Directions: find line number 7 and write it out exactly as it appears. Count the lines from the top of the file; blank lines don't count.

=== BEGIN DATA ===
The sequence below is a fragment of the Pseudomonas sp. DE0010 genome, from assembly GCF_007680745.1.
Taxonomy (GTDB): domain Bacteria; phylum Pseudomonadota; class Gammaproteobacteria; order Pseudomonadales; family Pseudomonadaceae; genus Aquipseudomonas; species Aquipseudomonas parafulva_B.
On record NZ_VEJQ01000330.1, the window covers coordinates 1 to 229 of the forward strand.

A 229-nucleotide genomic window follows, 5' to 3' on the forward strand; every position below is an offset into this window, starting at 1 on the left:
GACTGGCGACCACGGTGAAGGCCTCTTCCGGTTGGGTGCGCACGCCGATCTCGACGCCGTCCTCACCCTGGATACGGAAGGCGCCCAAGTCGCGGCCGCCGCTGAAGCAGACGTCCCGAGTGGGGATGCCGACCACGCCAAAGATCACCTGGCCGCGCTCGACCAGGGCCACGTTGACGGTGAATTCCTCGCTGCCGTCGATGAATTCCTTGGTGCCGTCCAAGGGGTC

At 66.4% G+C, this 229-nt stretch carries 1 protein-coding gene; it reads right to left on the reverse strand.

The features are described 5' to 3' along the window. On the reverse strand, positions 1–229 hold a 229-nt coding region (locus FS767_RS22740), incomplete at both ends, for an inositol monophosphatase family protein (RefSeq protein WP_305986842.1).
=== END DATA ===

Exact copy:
The features are described 5' to 3' along the window. On the reverse strand, positions 1–229 hold a 229-nt coding region (locus FS767_RS22740), incomplete at both ends, for an inositol monophosphatase family protein (RefSeq protein WP_305986842.1).